So, you've done all the pandemic things. You've figured out your school plan, you've cancelled get-togethers, you've explained to your kids that sorry, Chuck E. Cheese has closed its doors, I know, you're heartbroken too, you tell them, you liar. Anyway, you’ve probably been changing the structure of your children's lives in ways you had never imagined doing before. And if your child has a physical coming up, you’ve wondered whether you should still take them.
A lot of pediatric clinics are, in fact, trying to keep families at home and reschedule certain well child visits. We’re all trying to flatten the curve - the idea being to slow the spread of COVID-19 so that hospitals can keep up with more severe cases, particularly in vulnerable groups like the elderly. And since children can be spreaders of the virus while having relatively mild symptoms, keeping them at home when possible is a part of this important strategy.
But kids still need care, and they need to stay up to date with vaccines. In fact, the American Academy of Pediatrics and the CDC consider well child checks for infants who need vaccines to be a priority. Why? In addition to the fact that these visits allow doctors to check on critical health and developmental milestones in the early years, there are several important reasons why vaccines are even more important now than usual.
1. Vaccines may prevent COVID-19 complications.
Some of the complications that lead to death from COVID-19 include pneumonias and sepsis from other bacteria. Vaccines against pneumococcus and Hib, for example, reduce the risk of secondary infection from these bacteria.
2. Vaccines can prevent co-infections.
Influenza is bad. COVID-19 is worse. Getting them both at the same time, such as in this patient, would be worse still. I realize we are getting out of influenza season in the Northern Hemisphere, but you don't want to get COVID-19 and pertussis together or any other preventable disease, either.
3. Vaccines reduce the burden on the medical system.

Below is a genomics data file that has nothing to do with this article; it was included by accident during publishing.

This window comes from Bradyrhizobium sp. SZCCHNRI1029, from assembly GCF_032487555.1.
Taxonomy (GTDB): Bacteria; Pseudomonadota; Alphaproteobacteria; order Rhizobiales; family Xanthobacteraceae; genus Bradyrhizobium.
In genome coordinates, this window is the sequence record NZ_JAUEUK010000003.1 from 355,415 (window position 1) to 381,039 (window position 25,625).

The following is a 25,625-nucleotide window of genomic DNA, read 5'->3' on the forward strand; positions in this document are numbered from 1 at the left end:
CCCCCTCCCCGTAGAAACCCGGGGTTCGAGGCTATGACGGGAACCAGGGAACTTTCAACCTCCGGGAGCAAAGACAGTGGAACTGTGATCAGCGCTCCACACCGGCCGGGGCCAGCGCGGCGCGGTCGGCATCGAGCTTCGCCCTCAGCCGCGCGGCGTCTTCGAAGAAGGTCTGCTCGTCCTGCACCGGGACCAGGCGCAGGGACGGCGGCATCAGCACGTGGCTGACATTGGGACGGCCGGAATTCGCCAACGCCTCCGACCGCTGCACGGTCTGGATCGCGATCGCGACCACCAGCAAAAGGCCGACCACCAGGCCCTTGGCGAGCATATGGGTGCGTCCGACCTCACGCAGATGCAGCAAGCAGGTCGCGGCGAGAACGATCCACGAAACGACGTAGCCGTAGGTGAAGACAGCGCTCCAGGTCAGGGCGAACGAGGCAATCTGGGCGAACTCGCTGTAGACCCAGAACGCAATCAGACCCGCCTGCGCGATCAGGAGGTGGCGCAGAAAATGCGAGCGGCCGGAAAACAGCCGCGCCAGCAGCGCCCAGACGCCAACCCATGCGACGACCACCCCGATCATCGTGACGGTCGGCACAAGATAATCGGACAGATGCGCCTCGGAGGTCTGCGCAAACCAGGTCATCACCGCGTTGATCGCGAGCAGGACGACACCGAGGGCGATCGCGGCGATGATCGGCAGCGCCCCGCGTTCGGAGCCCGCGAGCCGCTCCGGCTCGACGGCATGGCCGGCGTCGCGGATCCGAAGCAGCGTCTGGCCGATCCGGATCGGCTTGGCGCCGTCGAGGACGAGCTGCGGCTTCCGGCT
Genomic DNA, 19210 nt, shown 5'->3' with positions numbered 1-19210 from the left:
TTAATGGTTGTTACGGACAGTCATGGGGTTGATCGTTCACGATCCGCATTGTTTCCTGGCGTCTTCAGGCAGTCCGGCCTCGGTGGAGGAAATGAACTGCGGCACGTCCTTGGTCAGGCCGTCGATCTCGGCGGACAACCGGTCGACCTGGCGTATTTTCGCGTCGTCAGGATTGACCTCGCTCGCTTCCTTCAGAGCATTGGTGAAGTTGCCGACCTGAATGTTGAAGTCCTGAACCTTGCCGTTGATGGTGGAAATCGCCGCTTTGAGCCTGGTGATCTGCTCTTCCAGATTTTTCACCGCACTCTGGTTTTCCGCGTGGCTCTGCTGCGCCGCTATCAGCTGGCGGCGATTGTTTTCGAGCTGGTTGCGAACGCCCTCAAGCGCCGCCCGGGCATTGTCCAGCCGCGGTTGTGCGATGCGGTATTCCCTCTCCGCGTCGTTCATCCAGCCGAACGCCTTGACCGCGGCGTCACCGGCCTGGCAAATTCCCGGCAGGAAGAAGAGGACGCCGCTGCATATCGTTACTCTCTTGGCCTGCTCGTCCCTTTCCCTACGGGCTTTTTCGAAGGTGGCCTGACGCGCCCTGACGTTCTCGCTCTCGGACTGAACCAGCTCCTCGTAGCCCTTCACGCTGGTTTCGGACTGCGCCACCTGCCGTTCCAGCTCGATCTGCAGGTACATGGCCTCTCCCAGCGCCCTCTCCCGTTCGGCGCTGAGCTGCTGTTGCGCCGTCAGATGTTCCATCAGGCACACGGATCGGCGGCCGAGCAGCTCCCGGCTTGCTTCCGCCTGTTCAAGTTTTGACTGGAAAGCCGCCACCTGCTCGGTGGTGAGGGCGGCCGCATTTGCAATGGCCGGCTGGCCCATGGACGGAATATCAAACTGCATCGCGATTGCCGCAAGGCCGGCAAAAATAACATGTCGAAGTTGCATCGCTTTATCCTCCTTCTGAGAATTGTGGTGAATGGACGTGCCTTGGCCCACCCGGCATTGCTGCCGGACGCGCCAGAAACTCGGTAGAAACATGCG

Vaccines generally reduce the burden on the hospitals and emergency rooms system. For example, hospital admissions from rotavirus decreased dramatically in the years following the widespread use of the vaccine. (I should know, I was a resident in the years leading right up to the vaccine.)
As I mentioned above, the point of social distancing and hygiene is to "flatten the curve," meaning, we know most people will probably get COVID-19 at some point, but if we can slow the rate we catch it, then hospitals can keep up and a lot of lives will be saved. Well, we don’t want people in the hospital with whooping cough, pneumonia or meningitis at all, but even more so when those ICU beds are needed to save the lives of people with COVID-19.
4. Vaccinating now prevents outbreaks down the line.
2019 saw more measles in the United States than in the previous quarter of a century. We don’t want to emerge from this pandemic to find measles running rampant, or any other outbreaks of diseases that we had under wraps. Unfortunately, COVID-19 may be putting everyone in the world at greater risk of these diseases. Global vaccine programs to eradicate diseases like polio and measles have had to be suspended to conserve resources and protect workers, meaning more outbreaks around the world are sure to ensue. Everything we can do to maintain strong immunization rates wherever possible can help on a worldwide level.
Different clinics may have different risk factors to consider and guidelines they are using as to what immunization visits they are seeing and which they are rescheduling. Some clinics may be only seeing kids under two, while others may be starting to see other ages of children who need immunizations (like preschoolers and adolescents) as well. So, the first thing to do is give your child's clinic a call, and see what they recommend. And if they have a plan to get your child in for their vaccine visits, understand that they are doing everything they can to keep your child safe all around.
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